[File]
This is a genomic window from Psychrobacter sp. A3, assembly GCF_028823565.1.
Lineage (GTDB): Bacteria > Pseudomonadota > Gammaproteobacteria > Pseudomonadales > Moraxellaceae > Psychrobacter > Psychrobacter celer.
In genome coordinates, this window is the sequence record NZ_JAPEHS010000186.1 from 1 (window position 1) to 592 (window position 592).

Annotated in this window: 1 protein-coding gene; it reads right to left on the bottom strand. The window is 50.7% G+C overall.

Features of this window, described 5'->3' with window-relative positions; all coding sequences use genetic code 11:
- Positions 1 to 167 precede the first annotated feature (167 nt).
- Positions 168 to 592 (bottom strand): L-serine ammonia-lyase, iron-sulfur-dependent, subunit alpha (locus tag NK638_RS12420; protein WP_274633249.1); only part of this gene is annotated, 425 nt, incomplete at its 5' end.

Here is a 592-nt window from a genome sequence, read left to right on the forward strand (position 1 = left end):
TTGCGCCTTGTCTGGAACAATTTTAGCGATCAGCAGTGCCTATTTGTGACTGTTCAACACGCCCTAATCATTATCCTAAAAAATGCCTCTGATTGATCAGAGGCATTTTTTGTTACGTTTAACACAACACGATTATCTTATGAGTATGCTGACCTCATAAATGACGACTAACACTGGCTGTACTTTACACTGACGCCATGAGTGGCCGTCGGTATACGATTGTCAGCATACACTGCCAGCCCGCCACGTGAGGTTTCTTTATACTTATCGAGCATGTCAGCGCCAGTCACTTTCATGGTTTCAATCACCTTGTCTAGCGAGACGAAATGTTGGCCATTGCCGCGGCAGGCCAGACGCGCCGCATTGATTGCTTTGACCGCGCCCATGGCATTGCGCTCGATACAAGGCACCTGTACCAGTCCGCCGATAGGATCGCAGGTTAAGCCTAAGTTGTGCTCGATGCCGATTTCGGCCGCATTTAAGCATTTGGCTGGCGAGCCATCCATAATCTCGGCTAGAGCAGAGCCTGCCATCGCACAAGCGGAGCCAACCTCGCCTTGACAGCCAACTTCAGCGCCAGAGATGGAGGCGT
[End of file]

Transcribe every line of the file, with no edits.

This is a genomic window from Psychrobacter sp. A3, assembly GCF_028823565.1.
Lineage (GTDB): Bacteria > Pseudomonadota > Gammaproteobacteria > Pseudomonadales > Moraxellaceae > Psychrobacter > Psychrobacter celer.
In genome coordinates, this window is the sequence record NZ_JAPEHS010000186.1 from 1 (window position 1) to 592 (window position 592).

Annotated in this window: 1 protein-coding gene; it reads right to left on the bottom strand. The window is 50.7% G+C overall.

Features of this window, described 5'->3' with window-relative positions; all coding sequences use genetic code 11:
- Positions 1 to 167 precede the first annotated feature (167 nt).
- Positions 168 to 592 (bottom strand): L-serine ammonia-lyase, iron-sulfur-dependent, subunit alpha (locus tag NK638_RS12420; protein WP_274633249.1); only part of this gene is annotated, 425 nt, incomplete at its 5' end.

Here is a 592-nt window from a genome sequence, read left to right on the forward strand (position 1 = left end):
TTGCGCCTTGTCTGGAACAATTTTAGCGATCAGCAGTGCCTATTTGTGACTGTTCAACACGCCCTAATCATTATCCTAAAAAATGCCTCTGATTGATCAGAGGCATTTTTTGTTACGTTTAACACAACACGATTATCTTATGAGTATGCTGACCTCATAAATGACGACTAACACTGGCTGTACTTTACACTGACGCCATGAGTGGCCGTCGGTATACGATTGTCAGCATACACTGCCAGCCCGCCACGTGAGGTTTCTTTATACTTATCGAGCATGTCAGCGCCAGTCACTTTCATGGTTTCAATCACCTTGTCTAGCGAGACGAAATGTTGGCCATTGCCGCGGCAGGCCAGACGCGCCGCATTGATTGCTTTGACCGCGCCCATGGCATTGCGCTCGATACAAGGCACCTGTACCAGTCCGCCGATAGGATCGCAGGTTAAGCCTAAGTTGTGCTCGATGCCGATTTCGGCCGCATTTAAGCATTTGGCTGGCGAGCCATCCATAATCTCGGCTAGAGCAGAGCCTGCCATCGCACAAGCGGAGCCAACCTCGCCTTGACAGCCAACTTCAGCGCCAGAGATGGAGGCGT